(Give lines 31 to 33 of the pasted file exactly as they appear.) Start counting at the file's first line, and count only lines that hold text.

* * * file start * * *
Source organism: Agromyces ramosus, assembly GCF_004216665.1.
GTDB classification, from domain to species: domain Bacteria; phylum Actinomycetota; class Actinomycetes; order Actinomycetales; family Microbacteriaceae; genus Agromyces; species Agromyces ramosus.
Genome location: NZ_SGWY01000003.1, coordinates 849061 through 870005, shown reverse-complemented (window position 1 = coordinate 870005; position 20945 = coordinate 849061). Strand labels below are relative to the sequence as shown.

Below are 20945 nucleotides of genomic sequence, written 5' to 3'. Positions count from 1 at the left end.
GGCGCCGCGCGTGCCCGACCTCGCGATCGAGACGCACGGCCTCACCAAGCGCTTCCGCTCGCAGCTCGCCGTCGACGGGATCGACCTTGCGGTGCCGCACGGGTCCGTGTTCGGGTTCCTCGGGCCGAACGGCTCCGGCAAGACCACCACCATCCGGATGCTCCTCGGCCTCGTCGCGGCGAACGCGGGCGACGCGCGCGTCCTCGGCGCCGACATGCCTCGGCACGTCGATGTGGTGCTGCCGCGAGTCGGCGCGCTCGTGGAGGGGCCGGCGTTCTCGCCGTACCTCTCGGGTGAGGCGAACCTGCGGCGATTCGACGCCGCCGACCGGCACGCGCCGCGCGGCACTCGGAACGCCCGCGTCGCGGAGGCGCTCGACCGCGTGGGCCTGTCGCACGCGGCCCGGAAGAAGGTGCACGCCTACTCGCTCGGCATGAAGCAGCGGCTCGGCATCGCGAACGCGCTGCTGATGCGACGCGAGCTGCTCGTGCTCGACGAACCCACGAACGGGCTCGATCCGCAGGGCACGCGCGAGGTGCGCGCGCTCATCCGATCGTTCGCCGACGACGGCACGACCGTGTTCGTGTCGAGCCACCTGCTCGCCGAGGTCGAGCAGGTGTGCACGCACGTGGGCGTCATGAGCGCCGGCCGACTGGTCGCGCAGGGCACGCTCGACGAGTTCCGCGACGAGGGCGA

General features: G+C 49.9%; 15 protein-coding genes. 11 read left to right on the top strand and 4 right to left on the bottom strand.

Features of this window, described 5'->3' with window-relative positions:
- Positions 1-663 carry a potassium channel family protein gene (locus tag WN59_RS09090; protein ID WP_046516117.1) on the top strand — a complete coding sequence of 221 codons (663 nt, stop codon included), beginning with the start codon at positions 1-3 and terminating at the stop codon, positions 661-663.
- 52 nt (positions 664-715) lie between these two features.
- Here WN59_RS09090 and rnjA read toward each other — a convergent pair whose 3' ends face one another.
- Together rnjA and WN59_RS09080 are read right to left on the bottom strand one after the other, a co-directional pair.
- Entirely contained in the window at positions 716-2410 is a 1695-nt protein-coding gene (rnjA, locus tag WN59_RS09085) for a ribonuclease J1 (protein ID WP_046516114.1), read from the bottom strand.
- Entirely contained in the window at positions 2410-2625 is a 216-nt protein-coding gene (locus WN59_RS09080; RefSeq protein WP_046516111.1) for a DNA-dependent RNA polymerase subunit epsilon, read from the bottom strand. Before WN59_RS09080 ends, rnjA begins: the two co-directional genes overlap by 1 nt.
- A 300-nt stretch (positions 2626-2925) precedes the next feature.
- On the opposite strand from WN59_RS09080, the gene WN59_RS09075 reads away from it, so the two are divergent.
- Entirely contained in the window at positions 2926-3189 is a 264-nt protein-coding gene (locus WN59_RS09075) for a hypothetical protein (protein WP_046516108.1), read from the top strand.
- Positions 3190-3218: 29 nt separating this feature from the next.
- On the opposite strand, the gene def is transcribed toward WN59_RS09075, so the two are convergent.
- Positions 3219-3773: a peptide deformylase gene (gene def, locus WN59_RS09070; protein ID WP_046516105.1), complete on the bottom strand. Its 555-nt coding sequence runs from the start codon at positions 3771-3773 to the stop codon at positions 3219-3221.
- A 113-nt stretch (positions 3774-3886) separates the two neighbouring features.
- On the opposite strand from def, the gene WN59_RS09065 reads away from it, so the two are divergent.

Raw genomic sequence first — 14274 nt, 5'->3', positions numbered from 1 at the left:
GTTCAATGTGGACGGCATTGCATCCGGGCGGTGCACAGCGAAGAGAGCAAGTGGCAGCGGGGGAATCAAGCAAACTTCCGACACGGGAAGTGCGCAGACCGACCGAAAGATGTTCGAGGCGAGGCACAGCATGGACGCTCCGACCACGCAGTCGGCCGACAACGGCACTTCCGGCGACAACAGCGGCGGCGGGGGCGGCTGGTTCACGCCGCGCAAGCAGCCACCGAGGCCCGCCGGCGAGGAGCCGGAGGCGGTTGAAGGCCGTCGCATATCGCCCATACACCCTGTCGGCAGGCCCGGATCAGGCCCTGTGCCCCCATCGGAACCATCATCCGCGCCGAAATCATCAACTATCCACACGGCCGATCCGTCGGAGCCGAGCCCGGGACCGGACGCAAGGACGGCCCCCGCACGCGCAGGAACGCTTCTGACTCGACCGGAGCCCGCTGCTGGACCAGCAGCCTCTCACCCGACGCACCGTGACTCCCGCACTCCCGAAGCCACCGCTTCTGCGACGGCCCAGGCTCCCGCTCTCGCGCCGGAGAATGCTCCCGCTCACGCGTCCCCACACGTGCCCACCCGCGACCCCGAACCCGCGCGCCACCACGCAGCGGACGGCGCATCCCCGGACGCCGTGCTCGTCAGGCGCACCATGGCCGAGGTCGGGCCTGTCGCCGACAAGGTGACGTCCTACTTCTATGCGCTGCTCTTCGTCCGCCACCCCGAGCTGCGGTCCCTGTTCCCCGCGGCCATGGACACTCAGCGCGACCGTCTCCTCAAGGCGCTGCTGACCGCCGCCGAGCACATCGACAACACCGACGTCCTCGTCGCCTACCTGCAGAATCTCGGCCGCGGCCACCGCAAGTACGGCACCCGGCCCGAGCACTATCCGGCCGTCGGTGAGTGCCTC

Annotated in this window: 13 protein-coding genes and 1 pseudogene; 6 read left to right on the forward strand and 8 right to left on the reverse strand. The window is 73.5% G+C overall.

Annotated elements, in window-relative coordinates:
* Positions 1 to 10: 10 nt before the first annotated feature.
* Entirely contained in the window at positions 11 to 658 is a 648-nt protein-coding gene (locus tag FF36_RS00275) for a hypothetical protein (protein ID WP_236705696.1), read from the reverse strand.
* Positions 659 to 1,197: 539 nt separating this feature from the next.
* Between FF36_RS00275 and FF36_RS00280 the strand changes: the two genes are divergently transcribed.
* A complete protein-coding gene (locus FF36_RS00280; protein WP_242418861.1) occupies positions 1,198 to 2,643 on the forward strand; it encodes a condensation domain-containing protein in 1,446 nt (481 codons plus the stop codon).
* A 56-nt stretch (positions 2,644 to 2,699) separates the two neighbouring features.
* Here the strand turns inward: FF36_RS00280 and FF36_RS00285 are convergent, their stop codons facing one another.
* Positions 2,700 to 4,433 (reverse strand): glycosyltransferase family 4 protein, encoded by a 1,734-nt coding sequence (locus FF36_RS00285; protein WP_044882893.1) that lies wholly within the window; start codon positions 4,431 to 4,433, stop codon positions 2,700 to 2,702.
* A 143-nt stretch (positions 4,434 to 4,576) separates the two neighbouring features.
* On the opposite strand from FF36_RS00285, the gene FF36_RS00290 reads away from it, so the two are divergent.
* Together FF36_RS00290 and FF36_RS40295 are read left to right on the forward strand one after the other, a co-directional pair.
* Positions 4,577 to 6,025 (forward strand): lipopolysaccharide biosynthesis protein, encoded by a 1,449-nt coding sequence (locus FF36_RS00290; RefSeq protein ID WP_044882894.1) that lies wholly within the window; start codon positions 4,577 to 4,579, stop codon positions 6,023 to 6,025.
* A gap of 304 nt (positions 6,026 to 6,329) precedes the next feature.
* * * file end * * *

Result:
* A 56-nt stretch (positions 2,644 to 2,699) separates the two neighbouring features.
* Here the strand turns inward: FF36_RS00280 and FF36_RS00285 are convergent, their stop codons facing one another.
* Positions 2,700 to 4,433 (reverse strand): glycosyltransferase family 4 protein, encoded by a 1,734-nt coding sequence (locus FF36_RS00285; protein WP_044882893.1) that lies wholly within the window; start codon positions 4,431 to 4,433, stop codon positions 2,700 to 2,702.